Like a tide, slowly inching back to reveal its quirky, thinly concealed treasures, ‘The House at the Edge of the World’ tantalises readers with the inner-workings of a dysfunctional family, exposed by one fateful night and laced with historical and mythical narratives.
Despite its slow start, thanks to our unlikely protagonist, the detached Morwenna Venton, the gently twisting plot descends into a gripping suspense as we both attempt to sort fiction from reality: how did her father come to fall off ‘the edge of the world’?
Gliding between awkward juxtapositions of Valerie and John’s unsuccessful marriage, and the isolating closeness of their twin children, Morwenna and Corwin, this family’s world is anchored by their home in Devon and their reclusive grandfather, Matthew. Locked within the confines of Matthew’s painting of a family map, reaching only 10 miles beyond their house, which is grounded by its clutter of historical objects, each of the Ventons is trapped.
As the twins prepare to flee the nest, their father is prematurely released from the pressures of family life when he falls off a cliff. Morwenna’s blunt narration is scathing: “It was a stupid way to die.” Yet, as the novel meanders ever closer to the mouth of the mystery surrounding that fateful night, this so-called stupidity is called into question.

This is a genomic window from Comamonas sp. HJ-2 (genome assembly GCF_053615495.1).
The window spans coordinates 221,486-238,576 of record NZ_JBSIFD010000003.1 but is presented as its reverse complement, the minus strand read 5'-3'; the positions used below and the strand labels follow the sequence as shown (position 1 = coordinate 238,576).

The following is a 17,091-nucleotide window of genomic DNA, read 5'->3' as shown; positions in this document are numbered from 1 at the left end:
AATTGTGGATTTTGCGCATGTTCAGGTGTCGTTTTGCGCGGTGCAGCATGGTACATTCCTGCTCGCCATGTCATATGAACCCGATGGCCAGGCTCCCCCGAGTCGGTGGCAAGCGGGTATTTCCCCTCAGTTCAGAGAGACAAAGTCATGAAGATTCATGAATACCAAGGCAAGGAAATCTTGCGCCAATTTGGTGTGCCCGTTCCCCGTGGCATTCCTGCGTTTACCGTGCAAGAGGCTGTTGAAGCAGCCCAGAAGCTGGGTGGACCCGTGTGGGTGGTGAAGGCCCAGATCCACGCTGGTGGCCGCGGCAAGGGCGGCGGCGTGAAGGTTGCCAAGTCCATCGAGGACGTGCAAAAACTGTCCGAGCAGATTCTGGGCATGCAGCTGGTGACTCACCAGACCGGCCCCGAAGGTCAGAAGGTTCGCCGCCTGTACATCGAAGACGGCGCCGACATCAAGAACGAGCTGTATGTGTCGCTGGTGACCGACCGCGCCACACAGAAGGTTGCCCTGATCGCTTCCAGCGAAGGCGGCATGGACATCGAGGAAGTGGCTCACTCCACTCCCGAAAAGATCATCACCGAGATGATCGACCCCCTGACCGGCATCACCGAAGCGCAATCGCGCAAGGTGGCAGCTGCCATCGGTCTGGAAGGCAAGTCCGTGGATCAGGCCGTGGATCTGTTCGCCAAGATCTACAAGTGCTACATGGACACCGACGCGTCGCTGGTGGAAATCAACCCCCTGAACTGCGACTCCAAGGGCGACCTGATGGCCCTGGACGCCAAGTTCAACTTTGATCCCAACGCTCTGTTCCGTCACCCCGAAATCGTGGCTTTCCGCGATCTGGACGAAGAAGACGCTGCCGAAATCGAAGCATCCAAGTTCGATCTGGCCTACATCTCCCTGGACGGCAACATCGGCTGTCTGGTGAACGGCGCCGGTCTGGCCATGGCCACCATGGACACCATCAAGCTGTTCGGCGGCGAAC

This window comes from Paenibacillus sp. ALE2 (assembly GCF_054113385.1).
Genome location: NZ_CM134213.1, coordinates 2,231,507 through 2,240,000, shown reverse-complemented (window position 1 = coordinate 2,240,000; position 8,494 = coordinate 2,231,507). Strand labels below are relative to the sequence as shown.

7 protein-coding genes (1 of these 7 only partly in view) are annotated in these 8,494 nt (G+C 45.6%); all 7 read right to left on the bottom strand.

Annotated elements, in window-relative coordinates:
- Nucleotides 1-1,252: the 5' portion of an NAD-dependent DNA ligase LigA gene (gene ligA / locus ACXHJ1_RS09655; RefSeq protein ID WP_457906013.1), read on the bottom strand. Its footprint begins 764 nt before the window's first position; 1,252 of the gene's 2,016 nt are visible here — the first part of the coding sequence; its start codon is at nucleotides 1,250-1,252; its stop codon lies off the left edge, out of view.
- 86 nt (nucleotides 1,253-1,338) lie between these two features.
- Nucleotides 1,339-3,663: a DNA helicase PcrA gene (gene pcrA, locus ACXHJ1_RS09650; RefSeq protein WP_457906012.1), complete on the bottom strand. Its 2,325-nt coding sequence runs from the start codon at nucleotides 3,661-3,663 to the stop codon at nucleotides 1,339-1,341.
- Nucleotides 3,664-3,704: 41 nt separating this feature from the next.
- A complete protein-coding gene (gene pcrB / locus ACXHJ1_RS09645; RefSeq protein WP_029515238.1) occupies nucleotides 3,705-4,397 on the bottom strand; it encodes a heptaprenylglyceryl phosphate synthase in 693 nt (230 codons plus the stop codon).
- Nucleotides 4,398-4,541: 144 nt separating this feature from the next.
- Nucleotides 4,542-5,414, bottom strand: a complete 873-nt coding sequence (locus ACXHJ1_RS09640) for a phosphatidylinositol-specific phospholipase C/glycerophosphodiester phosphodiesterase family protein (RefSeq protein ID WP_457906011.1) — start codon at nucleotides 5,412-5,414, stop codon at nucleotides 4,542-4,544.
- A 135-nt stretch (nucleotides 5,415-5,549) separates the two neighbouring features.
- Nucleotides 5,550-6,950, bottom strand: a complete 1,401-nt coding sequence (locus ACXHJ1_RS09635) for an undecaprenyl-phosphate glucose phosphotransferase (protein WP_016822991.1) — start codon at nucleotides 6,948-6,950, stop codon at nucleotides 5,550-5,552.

‘The House at the Edge of the World’ is a lonely tale, leaving its readers to ponder the weight of history upon the shoulders of the present. Love and compassion are distributed extremely unevenly, producing a cluster of romantic characters, and the sense that there is not enough to go around.
Each character’s quest for freedom – through travel, nature, love, art and control – is hinged on the events surrounding John Venton’s fall. As the narrative unravels and they venture closer to the truth, Morwenna closes her grip on reality. The completed story is symbolic, written and bound by her hand, she frees herself and her family from the narrative.
As Julia Rochester’s debut novel, ‘The House at the Edge of the World’ offers readers a unique and darkly funny mystery, towing them through an education on human behaviour. Once you get stuck into her world, it will be almost impossible to leave without confronting the make-up of our familial bonds.